user avatar

High Quality Music

Antidale

This album starts out so well. "Since I Came" has a sad, slow feeling like Mojave 3's "Love Songs on the Radio," and "31 Candles" absolutely rollicks across my eardrums. After the continued excellence of the first three songs, I found the overly Dylan-esque vocals of "I Lost My Taste" and "Love on Parade" off putting. "30 Year Low" lives up to the borrowed Dylan stylings and works well as an anchor in the last three songs on the disc.

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My new <3

trytobemorealive

This album is such an entertaining feast of heartbreak and sexual sniping that it almost makes my head explode at how good it is. It's the album that I'm telling anyone who'll listen they should go out and buy. Don't listen to that other guy who only sampled a few tracks... At least download all of disc one... It's only 8 downloads, and it's probably the most consistent full album that's gone on here recently.

They Say All Music Guide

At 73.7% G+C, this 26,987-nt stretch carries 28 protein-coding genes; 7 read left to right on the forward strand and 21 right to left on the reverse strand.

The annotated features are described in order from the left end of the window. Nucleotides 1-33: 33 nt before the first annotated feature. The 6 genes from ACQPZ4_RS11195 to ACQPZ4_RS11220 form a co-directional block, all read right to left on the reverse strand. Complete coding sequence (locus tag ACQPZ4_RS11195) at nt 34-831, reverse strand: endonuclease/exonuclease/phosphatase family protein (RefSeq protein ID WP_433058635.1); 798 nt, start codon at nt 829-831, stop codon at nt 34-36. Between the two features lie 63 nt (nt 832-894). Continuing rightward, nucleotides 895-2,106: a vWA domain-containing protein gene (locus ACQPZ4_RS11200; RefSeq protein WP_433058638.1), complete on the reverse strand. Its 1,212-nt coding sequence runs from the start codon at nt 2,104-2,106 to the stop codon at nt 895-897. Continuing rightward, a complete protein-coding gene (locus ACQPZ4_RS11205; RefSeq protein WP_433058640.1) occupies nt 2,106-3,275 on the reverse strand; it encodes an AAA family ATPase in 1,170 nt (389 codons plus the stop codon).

Brooklyn’s the Mendoza Line have been poised at the brink of a precipice throughout their ten-year existence. 2000′s masterful We’re All in This Alone was a thrust and parry exchange between the principal combatants, husband and wife Timothy Bracy and Shannon McArdle, and the band’s last effort, 2005′s Full of Light and Full of Fire, seemed to foreshadow relational failure with a fatalistic shrug. So it should come as no great surprise that with 30 Year Low, the husband-and-wife duo, and the existence of the band itself, go hurtling over the edge of the cliff. Divorce albums, of course, have always constituted their own hypercharged subgenre, with Bob Dylan’s Blood on the Tracks and Richard & Linda Thompson’s Shoot Out the Lights at the head of the sadsack class. You can slot 30 Year Low just slightly below those masterpieces. While Bracy tends to couch his sorrow and self-loathing in poetic sentiments and alt country rambles, McArdle goes straight for the rock & roll jugular, and the contrasting styles create the tension that fuels this album. Bracy’s Dylanesque rasp chronicles the dissolution of the couples’ marriage on the disquieting ballad “Love on Parole,” while the title track finds him employing an extended marriage-as-stock-market metaphor on a Bakersfield lope that could have originated with Merle Haggard or Buck Owens. Only his “I’ve Lost My Taste,” which verges on mush-mouthed Dylan parody, fails to connect. If anything, McArdle is even more of a revelation. “Stepping on My Heels” is a lovely, disquieting meditation on aging and the chew ‘em up and spit ‘em out nature of the music industry. And “31 Candles” is a great, raging mess of snarling guitars, snarky commentary, and bitterness and recrimination, a cathartic middle finger to a marriage that was, and is no more. It’s clear evidence that these folks won’t be making music together anytime soon. And that’s a shame. Aside from the relational crash and burn, which is reason enough to mourn, it’s abundantly clear that we’ve lost a very talented band. The accompanying odds & sods collection, Final Reflections of the Legendary Malcontent, will probably be of interest only to hardcore fans and completists. Compiling B-sides, live versions of previously released studio tracks, a few choice covers (Linda Thompson’s exquisite “Withered and Died,” Bruce Springsteen’s “Tougher Than the Rest”), and the kind of flaccid studio noodling that should have never seen the light of day, it’s the perfect argument for the “Next” button on your CD player or iPod. The real action here is on 30 Year Low, and it’s fast and most decidedly furious. Like the best divorce albums, it offers sadness, pathos, and the electric thrill of great music forged in the crucible of pain. – Andy Whitman